Let’s review all three examples to see if we can gain some insight: The golfers who never train the proper technique, because they don’t really know the proper technique, never got any better. Studying with a top martial arts instructor led to dramatic improvement in ability. This training was both technical and the real application in the ring, sparring with top opponents. Training soccer technique in isolation was beneficial, but without frequent real game applications, progress was limited.

Before I summarize what I personally believe about skill acquisition and training, let me share with you a conversation I had in the 1990’s with my college soccer coach. In the 1990’s with the exception of the late 1990’s, England was not the best National Team, and are still trying to get to the top (making progress as of late). I would debate with my English Coach about the reason, and the reason was all about technical ability. If a player had limited technical abilities, it means the player would be operating with limited choices and solutions on the field, at some point it didn’t matter about game experience.

Recently, I hear the argument more and more, whether the game teach technique? A regular game, I say no. A conditioned game can require a certain skill to be used more, but you still need to have learned the proper technique. Take the technique of a side volley. How many times in training or even in a season of games, does a player hit a side volley? Almost never is the answer. Than how can a player develop that skill? The side volley must be isolated and trained! Of course there are exceptions, Johan Cruyff did his first Cruyff turn out of instinct in a game, but we are talking about one of the world’s greatest players. When a player is so comfortable with the ball, they will be more inclined to successfully improvise in a real game, but these are players with a close relationship to the ball, that has been trained over time.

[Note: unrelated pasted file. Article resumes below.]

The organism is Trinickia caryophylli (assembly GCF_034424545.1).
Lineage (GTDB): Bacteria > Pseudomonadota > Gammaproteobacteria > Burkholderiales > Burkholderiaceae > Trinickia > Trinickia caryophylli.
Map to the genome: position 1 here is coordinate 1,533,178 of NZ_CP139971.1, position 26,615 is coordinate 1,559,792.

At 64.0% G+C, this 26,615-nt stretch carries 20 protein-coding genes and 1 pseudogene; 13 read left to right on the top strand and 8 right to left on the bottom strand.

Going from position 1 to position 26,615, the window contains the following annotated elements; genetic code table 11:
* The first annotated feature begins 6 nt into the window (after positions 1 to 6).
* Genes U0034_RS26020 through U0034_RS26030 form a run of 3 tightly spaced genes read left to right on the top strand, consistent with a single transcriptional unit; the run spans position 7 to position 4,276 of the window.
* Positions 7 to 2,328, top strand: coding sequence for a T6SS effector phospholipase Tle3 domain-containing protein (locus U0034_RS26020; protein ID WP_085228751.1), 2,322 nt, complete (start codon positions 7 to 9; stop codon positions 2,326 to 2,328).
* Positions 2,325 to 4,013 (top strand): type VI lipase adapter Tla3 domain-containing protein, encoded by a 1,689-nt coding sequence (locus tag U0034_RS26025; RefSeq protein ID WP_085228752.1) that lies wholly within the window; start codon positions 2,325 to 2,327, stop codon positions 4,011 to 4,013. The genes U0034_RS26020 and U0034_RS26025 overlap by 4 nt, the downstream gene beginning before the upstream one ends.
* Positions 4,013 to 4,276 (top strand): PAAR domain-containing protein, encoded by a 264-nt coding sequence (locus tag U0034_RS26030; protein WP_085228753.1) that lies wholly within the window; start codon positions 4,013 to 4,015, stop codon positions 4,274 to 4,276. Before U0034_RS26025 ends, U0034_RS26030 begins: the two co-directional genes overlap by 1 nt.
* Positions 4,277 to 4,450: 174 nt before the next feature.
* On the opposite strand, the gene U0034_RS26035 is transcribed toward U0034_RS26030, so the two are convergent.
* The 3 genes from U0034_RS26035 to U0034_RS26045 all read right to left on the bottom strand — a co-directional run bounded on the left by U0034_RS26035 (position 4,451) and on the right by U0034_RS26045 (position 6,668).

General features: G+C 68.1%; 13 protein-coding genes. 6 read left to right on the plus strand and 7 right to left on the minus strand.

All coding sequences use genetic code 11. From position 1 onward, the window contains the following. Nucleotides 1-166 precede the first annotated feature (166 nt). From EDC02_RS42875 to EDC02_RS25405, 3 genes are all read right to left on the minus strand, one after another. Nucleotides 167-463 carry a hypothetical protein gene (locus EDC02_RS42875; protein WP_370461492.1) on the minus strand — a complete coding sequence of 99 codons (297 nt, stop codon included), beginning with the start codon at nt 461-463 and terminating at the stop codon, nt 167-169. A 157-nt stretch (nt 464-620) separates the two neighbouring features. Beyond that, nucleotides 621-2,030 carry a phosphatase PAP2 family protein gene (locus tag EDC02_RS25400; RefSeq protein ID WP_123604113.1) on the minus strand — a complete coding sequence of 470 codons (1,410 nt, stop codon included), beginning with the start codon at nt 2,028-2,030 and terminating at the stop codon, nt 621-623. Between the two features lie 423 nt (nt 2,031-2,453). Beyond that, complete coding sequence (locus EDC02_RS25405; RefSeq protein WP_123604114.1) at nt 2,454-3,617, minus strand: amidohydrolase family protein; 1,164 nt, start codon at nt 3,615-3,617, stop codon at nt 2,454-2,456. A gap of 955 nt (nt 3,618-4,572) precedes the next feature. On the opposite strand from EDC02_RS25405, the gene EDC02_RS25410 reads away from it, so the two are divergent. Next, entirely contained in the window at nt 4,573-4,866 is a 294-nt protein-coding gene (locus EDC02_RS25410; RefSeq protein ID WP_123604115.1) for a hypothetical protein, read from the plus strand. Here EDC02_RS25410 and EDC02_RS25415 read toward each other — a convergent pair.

Here are my suggestions for acquiring a skill in the quickest way possible: Pick one skill and completely immerse yourself in that skill. Train it every day, hours a day. It might take 2 days or 2 weeks, but once you learn it, it will be yours!!! Hard wired into your brain and body. No need to do isolated training anymore once you learn the skill, just practice it to fine tune it. When you see a soccer player practicing free kicks, that’s not to re-learn the skill, it is just to stay sharp. However, players do not need to train a direction change, scissors move or Cruyff turn once they learned it well. At that point is all about the when, where, how to adapt it, the “Strategy” behind how to use it, and that is accomplished by playing in games!

The other day I was working on a simple Rondo with a new group of 8 year olds. After a couple minutes, it was apparent that they were new to the game, even controlling a simple pass was a huge challenge for them. I ended up stopping the exercise, electing to do some technical training for passing and receiving. This is an example where basic technique is needed before we can progress. We do eventually make it back to rondo a week later, after the basic technique was improved.

Ultimately my preference is not to do technical training during training sessions, unless the players need it. At the younger ages it is fine, but I would teach only one or two skills at a time, while making sure the kids play games every training session, players love to play, and they don’t always love technical training. As the players become technically proficient, the training should shift to allowing players make decisions on the ball in game situations (playing), using the techniques they learned through the years. If a player is still doing the scissors move, they learned 3 years ago at soccer practice, I would say that is not productive by any means.


Diploma Courses